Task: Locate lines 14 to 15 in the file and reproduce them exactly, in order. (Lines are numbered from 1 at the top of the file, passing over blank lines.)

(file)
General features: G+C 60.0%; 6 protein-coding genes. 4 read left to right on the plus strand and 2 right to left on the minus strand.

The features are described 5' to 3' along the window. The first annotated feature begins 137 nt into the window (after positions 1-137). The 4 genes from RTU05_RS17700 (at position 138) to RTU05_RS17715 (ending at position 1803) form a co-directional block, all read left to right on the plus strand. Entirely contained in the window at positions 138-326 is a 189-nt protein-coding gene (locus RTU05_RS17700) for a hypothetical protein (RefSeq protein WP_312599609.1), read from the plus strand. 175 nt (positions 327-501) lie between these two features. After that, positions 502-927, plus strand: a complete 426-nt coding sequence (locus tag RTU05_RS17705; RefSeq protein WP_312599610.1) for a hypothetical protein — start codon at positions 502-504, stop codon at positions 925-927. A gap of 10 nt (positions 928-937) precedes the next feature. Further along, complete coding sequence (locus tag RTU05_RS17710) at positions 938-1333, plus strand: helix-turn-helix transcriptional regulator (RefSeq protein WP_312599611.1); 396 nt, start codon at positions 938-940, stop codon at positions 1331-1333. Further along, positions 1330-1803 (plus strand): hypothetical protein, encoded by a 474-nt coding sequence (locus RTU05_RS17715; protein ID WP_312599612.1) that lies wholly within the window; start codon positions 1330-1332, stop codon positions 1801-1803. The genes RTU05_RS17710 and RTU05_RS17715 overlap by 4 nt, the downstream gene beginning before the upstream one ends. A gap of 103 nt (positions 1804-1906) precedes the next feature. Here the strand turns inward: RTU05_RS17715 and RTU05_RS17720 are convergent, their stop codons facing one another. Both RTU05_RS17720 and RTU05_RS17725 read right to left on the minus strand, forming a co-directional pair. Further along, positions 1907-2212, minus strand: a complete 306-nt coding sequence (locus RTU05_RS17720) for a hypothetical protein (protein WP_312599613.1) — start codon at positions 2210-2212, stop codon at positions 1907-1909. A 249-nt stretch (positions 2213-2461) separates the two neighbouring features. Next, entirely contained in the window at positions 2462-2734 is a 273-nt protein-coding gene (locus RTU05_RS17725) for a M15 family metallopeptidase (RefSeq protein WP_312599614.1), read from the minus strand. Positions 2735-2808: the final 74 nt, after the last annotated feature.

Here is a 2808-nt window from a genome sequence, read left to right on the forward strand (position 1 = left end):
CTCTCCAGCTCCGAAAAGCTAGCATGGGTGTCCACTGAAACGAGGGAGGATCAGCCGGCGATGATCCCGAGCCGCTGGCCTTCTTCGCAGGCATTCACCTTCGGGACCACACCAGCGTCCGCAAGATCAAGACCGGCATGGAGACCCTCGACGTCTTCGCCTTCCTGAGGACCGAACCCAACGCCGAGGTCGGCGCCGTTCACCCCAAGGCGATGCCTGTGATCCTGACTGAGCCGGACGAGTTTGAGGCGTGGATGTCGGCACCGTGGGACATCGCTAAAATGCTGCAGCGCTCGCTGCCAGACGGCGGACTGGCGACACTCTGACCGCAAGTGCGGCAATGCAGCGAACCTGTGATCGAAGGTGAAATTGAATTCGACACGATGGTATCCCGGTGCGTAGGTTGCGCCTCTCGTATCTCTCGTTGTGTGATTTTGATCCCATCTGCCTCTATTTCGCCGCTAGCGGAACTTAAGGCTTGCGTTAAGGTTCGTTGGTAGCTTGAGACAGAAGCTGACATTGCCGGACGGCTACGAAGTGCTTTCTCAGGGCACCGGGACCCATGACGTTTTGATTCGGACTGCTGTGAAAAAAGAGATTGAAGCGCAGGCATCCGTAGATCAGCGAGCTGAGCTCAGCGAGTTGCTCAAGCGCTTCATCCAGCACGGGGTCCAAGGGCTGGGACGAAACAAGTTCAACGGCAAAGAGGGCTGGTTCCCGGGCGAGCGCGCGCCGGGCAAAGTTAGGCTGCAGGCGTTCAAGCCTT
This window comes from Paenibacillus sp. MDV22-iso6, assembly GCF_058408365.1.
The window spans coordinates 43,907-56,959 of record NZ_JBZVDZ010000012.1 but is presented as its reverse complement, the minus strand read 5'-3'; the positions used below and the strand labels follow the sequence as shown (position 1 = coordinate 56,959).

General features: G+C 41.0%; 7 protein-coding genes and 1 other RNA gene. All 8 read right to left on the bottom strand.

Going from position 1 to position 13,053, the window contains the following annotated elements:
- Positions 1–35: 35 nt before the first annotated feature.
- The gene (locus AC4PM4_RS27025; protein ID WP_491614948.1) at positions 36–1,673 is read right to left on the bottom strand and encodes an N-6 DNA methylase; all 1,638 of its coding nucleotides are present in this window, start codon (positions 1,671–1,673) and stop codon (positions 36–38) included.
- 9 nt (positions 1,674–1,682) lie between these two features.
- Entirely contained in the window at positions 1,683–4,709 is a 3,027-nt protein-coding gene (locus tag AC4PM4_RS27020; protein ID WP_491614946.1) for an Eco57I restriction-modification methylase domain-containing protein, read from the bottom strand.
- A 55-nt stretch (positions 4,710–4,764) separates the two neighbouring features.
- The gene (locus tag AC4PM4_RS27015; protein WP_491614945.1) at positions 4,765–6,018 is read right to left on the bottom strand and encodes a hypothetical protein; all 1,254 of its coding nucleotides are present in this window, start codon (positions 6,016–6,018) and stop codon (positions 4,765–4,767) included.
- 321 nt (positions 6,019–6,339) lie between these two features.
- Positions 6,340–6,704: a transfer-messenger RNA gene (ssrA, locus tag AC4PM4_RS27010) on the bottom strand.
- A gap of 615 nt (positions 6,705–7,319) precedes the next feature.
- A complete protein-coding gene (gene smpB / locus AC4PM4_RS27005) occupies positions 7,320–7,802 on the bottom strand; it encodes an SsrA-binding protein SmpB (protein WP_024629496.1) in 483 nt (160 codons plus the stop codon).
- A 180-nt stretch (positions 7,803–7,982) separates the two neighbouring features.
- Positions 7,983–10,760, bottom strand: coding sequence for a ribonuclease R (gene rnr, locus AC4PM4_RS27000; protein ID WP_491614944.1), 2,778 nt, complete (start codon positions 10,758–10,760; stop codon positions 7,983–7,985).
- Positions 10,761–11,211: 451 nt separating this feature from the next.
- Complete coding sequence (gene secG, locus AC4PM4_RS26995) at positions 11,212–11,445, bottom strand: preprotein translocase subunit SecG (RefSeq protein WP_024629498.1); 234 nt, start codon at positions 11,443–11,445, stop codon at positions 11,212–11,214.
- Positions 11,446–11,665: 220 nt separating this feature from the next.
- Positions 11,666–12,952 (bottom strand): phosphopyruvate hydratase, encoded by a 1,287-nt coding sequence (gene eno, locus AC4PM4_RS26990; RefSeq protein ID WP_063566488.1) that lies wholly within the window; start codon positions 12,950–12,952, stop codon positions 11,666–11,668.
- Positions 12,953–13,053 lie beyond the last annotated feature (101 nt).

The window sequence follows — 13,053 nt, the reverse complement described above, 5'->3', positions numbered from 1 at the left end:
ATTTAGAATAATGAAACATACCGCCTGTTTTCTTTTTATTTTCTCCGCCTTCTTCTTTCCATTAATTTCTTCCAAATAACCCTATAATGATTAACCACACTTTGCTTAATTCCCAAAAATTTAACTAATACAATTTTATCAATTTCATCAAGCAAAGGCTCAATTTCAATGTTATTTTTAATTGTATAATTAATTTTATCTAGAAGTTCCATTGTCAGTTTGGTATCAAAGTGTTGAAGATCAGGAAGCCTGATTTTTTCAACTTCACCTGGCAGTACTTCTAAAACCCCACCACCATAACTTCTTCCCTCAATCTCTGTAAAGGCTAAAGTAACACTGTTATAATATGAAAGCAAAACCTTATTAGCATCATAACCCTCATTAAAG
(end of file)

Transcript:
- The gene (locus tag AC4PM4_RS27015; protein WP_491614945.1) at positions 4,765–6,018 is read right to left on the bottom strand and encodes a hypothetical protein; all 1,254 of its coding nucleotides are present in this window, start codon (positions 6,016–6,018) and stop codon (positions 4,765–4,767) included.
- 321 nt (positions 6,019–6,339) lie between these two features.